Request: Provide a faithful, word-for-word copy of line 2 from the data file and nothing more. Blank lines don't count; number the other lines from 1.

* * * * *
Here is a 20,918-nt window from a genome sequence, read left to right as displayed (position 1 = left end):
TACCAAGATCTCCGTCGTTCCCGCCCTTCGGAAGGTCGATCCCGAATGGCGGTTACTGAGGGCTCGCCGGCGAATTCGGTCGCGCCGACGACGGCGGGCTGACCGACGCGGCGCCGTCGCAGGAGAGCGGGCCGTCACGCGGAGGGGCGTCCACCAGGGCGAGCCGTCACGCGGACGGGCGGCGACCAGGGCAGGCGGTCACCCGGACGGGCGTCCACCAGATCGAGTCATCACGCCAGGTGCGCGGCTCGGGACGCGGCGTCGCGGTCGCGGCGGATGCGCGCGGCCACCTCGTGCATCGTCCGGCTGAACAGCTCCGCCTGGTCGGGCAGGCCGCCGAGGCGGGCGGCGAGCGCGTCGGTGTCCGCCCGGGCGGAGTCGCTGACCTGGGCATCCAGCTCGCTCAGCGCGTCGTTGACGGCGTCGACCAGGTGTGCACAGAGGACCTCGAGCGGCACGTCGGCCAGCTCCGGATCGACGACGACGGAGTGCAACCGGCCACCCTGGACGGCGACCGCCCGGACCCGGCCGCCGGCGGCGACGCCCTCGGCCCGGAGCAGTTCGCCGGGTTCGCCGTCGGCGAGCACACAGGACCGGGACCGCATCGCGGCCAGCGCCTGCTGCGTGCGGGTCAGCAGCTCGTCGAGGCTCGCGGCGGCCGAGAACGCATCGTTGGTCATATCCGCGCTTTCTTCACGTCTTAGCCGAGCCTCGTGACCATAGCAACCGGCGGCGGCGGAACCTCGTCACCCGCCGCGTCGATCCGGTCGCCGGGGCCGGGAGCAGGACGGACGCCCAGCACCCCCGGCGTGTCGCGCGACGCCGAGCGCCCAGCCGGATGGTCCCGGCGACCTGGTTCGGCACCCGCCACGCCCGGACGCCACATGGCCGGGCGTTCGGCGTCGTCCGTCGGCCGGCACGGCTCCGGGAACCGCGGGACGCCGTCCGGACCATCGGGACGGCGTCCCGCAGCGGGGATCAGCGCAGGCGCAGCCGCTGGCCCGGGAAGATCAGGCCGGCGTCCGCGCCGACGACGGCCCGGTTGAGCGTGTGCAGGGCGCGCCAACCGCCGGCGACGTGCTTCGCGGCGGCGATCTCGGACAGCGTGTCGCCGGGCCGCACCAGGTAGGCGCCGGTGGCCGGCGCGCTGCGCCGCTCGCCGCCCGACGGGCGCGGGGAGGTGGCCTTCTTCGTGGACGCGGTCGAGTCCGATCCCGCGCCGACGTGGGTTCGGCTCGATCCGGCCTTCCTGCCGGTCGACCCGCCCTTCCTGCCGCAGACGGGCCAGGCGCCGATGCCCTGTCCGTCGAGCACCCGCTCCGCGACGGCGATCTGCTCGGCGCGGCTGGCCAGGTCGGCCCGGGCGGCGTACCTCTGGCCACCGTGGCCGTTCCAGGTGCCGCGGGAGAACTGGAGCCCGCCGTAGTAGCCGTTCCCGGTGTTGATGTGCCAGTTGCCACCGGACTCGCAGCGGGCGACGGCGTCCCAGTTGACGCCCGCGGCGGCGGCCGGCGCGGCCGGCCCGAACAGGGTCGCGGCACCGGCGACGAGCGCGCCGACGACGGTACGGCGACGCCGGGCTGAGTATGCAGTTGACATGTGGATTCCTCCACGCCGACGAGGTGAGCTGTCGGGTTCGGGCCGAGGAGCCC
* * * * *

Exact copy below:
TACCAAGATCTCCGTCGTTCCCGCCCTTCGGAAGGTCGATCCCGAATGGCGGTTACTGAGGGCTCGCCGGCGAATTCGGTCGCGCCGACGACGGCGGGCTGACCGACGCGGCGCCGTCGCAGGAGAGCGGGCCGTCACGCGGAGGGGCGTCCACCAGGGCGAGCCGTCACGCGGACGGGCGGCGACCAGGGCAGGCGGTCACCCGGACGGGCGTCCACCAGATCGAGTCATCACGCCAGGTGCGCGGCTCGGGACGCGGCGTCGCGGTCGCGGCGGATGCGCGCGGCCACCTCGTGCATCGTCCGGCTGAACAGCTCCGCCTGGTCGGGCAGGCCGCCGAGGCGGGCGGCGAGCGCGTCGGTGTCCGCCCGGGCGGAGTCGCTGACCTGGGCATCCAGCTCGCTCAGCGCGTCGTTGACGGCGTCGACCAGGTGTGCACAGAGGACCTCGAGCGGCACGTCGGCCAGCTCCGGATCGACGACGACGGAGTGCAACCGGCCACCCTGGACGGCGACCGCCCGGACCCGGCCGCCGGCGGCGACGCCCTCGGCCCGGAGCAGTTCGCCGGGTTCGCCGTCGGCGAGCACACAGGACCGGGACCGCATCGCGGCCAGCGCCTGCTGCGTGCGGGTCAGCAGCTCGTCGAGGCTCGCGGCGGCCGAGAACGCATCGTTGGTCATATCCGCGCTTTCTTCACGTCTTAGCCGAGCCTCGTGACCATAGCAACCGGCGGCGGCGGAACCTCGTCACCCGCCGCGTCGATCCGGTCGCCGGGGCCGGGAGCAGGACGGACGCCCAGCACCCCCGGCGTGTCGCGCGACGCCGAGCGCCCAGCCGGATGGTCCCGGCGACCTGGTTCGGCACCCGCCACGCCCGGACGCCACATGGCCGGGCGTTCGGCGTCGTCCGTCGGCCGGCACGGCTCCGGGAACCGCGGGACGCCGTCCGGACCATCGGGACGGCGTCCCGCAGCGGGGATCAGCGCAGGCGCAGCCGCTGGCCCGGGAAGATCAGGCCGGCGTCCGCGCCGACGACGGCCCGGTTGAGCGTGTGCAGGGCGCGCCAACCGCCGGCGACGTGCTTCGCGGCGGCGATCTCGGACAGCGTGTCGCCGGGCCGCACCAGGTAGGCGCCGGTGGCCGGCGCGCTGCGCCGCTCGCCGCCCGACGGGCGCGGGGAGGTGGCCTTCTTCGTGGACGCGGTCGAGTCCGATCCCGCGCCGACGTGGGTTCGGCTCGATCCGGCCTTCCTGCCGGTCGACCCGCCCTTCCTGCCGCAGACGGGCCAGGCGCCGATGCCCTGTCCGTCGAGCACCCGCTCCGCGACGGCGATCTGCTCGGCGCGGCTGGCCAGGTCGGCCCGGGCGGCGTACCTCTGGCCACCGTGGCCGTTCCAGGTGCCGCGGGAGAACTGGAGCCCGCCGTAGTAGCCGTTCCCGGTGTTGATGTGCCAGTTGCCACCGGACTCGCAGCGGGCGACGGCGTCCCAGTTGACGCCCGCGGCGGCGGCCGGCGCGGCCGGCCCGAACAGGGTCGCGGCACCGGCGACGAGCGCGCCGACGACGGTACGGCGACGCCGGGCTGAGTATGCAGTTGACATGTGGATTCCTCCACGCCGACGAGGTGAGCTGTCGGGTTCGGGCCGAGGAGCCC